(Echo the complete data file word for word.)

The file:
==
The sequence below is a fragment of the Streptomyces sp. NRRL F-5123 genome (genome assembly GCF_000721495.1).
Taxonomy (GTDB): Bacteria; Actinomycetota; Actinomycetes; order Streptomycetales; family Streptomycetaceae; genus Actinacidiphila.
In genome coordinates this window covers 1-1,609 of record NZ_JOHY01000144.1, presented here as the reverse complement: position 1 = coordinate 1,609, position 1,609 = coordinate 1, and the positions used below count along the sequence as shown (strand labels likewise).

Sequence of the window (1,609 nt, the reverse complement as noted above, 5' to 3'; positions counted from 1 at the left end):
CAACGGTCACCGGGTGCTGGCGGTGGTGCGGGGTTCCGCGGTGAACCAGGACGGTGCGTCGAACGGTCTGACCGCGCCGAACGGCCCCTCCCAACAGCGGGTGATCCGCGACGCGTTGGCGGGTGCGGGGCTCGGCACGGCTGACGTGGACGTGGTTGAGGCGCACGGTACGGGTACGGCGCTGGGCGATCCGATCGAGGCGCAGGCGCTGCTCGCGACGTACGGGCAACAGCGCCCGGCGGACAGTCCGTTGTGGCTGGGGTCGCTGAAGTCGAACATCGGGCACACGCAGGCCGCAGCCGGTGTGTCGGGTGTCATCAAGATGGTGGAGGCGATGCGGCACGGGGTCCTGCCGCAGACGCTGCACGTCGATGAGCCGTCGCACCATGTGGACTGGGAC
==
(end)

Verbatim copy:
The sequence below is a fragment of the Streptomyces sp. NRRL F-5123 genome (genome assembly GCF_000721495.1).
Taxonomy (GTDB): Bacteria; Actinomycetota; Actinomycetes; order Streptomycetales; family Streptomycetaceae; genus Actinacidiphila.
In genome coordinates this window covers 1-1,609 of record NZ_JOHY01000144.1, presented here as the reverse complement: position 1 = coordinate 1,609, position 1,609 = coordinate 1, and the positions used below count along the sequence as shown (strand labels likewise).

Sequence of the window (1,609 nt, the reverse complement as noted above, 5' to 3'; positions counted from 1 at the left end):
CAACGGTCACCGGGTGCTGGCGGTGGTGCGGGGTTCCGCGGTGAACCAGGACGGTGCGTCGAACGGTCTGACCGCGCCGAACGGCCCCTCCCAACAGCGGGTGATCCGCGACGCGTTGGCGGGTGCGGGGCTCGGCACGGCTGACGTGGACGTGGTTGAGGCGCACGGTACGGGTACGGCGCTGGGCGATCCGATCGAGGCGCAGGCGCTGCTCGCGACGTACGGGCAACAGCGCCCGGCGGACAGTCCGTTGTGGCTGGGGTCGCTGAAGTCGAACATCGGGCACACGCAGGCCGCAGCCGGTGTGTCGGGTGTCATCAAGATGGTGGAGGCGATGCGGCACGGGGTCCTGCCGCAGACGCTGCACGTCGATGAGCCGTCGCACCATGTGGACTGGGAC